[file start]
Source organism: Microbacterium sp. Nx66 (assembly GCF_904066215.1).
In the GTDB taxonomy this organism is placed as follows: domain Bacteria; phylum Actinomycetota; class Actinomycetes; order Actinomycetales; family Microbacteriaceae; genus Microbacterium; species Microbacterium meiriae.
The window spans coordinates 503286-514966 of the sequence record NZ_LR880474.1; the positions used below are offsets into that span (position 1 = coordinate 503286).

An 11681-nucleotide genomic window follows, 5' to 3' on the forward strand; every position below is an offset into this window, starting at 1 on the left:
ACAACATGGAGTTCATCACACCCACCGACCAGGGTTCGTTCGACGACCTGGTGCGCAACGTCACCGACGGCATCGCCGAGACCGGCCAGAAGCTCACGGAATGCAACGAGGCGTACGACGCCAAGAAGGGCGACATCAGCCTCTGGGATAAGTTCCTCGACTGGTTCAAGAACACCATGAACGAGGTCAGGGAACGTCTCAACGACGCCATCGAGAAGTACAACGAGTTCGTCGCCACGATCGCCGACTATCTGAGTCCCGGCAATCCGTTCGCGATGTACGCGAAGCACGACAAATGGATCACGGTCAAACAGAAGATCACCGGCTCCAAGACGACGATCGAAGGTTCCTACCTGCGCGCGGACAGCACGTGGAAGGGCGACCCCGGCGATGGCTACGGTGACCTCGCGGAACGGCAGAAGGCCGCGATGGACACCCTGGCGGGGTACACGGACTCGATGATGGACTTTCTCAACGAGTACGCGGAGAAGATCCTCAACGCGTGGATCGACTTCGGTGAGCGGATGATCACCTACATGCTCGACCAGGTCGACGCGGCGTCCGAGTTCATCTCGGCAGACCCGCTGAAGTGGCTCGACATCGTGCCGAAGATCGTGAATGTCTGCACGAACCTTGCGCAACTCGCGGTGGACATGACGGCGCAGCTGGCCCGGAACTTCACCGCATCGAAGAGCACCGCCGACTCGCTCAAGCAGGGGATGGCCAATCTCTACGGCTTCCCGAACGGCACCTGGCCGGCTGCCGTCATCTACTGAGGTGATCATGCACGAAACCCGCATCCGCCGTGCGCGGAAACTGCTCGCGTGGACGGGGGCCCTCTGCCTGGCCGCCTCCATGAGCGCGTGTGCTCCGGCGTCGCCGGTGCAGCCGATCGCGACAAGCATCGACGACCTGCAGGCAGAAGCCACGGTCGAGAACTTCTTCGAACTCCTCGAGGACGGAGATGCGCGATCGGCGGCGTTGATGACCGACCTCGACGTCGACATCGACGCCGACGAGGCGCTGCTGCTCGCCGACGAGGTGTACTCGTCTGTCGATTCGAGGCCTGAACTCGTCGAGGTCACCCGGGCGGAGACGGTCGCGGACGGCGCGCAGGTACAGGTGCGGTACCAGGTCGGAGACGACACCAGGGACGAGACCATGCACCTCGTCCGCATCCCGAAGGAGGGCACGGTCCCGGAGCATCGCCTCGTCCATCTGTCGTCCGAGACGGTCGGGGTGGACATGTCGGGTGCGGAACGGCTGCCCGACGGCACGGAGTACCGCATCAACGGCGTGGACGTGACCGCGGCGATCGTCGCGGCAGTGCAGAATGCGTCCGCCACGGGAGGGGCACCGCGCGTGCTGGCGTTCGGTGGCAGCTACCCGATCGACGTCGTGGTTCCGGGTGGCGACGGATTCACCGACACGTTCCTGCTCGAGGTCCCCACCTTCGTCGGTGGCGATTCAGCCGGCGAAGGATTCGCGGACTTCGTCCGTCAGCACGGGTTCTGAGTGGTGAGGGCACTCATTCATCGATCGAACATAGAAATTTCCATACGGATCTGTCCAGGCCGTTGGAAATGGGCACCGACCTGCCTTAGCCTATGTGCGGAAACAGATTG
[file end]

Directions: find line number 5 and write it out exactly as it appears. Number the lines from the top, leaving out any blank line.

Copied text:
ACAACATGGAGTTCATCACACCCACCGACCAGGGTTCGTTCGACGACCTGGTGCGCAACGTCACCGACGGCATCGCCGAGACCGGCCAGAAGCTCACGGAATGCAACGAGGCGTACGACGCCAAGAAGGGCGACATCAGCCTCTGGGATAAGTTCCTCGACTGGTTCAAGAACACCATGAACGAGGTCAGGGAACGTCTCAACGACGCCATCGAGAAGTACAACGAGTTCGTCGCCACGATCGCCGACTATCTGAGTCCCGGCAATCCGTTCGCGATGTACGCGAAGCACGACAAATGGATCACGGTCAAACAGAAGATCACCGGCTCCAAGACGACGATCGAAGGTTCCTACCTGCGCGCGGACAGCACGTGGAAGGGCGACCCCGGCGATGGCTACGGTGACCTCGCGGAACGGCAGAAGGCCGCGATGGACACCCTGGCGGGGTACACGGACTCGATGATGGACTTTCTCAACGAGTACGCGGAGAAGATCCTCAACGCGTGGATCGACTTCGGTGAGCGGATGATCACCTACATGCTCGACCAGGTCGACGCGGCGTCCGAGTTCATCTCGGCAGACCCGCTGAAGTGGCTCGACATCGTGCCGAAGATCGTGAATGTCTGCACGAACCTTGCGCAACTCGCGGTGGACATGACGGCGCAGCTGGCCCGGAACTTCACCGCATCGAAGAGCACCGCCGACTCGCTCAAGCAGGGGATGGCCAATCTCTACGGCTTCCCGAACGGCACCTGGCCGGCTGCCGTCATCTACTGAGGTGATCATGCACGAAACCCGCATCCGCCGTGCGCGGAAACTGCTCGCGTGGACGGGGGCCCTCTGCCTGGCCGCCTCCATGAGCGCGTGTGCTCCGGCGTCGCCGGTGCAGCCGATCGCGACAAGCATCGACGACCTGCAGGCAGAAGCCACGGTCGAGAACTTCTTCGAACTCCTCGAGGACGGAGATGCGCGATCGGCGGCGTTGATGACCGACCTCGACGTCGACATCGACGCCGACGAGGCGCTGCTGCTCGCCGACGAGGTGTACTCGTCTGTCGATTCGAGGCCTGAACTCGTCGAGGTCACCCGGGCGGAGACGGTCGCGGACGGCGCGCAGGTACAGGTGCGGTACCAGGTCGGAGACGACACCAGGGACGAGACCATGCACCTCGTCCGCATCCCGAAGGAGGGCACGGTCCCGGAGCATCGCCTCGTCCATCTGTCGTCCGAGACGGTCGGGGTGGACATGTCGGGTGCGGAACGGCTGCCCGACGGCACGGAGTACCGCATCAACGGCGTGGACGTGACCGCGGCGATCGTCGCGGCAGTGCAGAATGCGTCCGCCACGGGAGGGGCACCGCGCGTGCTGGCGTTCGGTGGCAGCTACCCGATCGACGTCGTGGTTCCGGGTGGCGACGGATTCACCGACACGTTCCTGCTCGAGGTCCCCACCTTCGTCGGTGGCGATTCAGCCGGCGAAGGATTCGCGGACTTCGTCCGTCAGCACGGGTTCTGAGTGGTGAGGGCACTCATTCATCGATCGAACATAGAAATTTCCATACGGATCTGTCCAGGCCGTTGGAAATGGGCACCGACCTGCCTTAGCCTATGTGCGGAAACAGATTG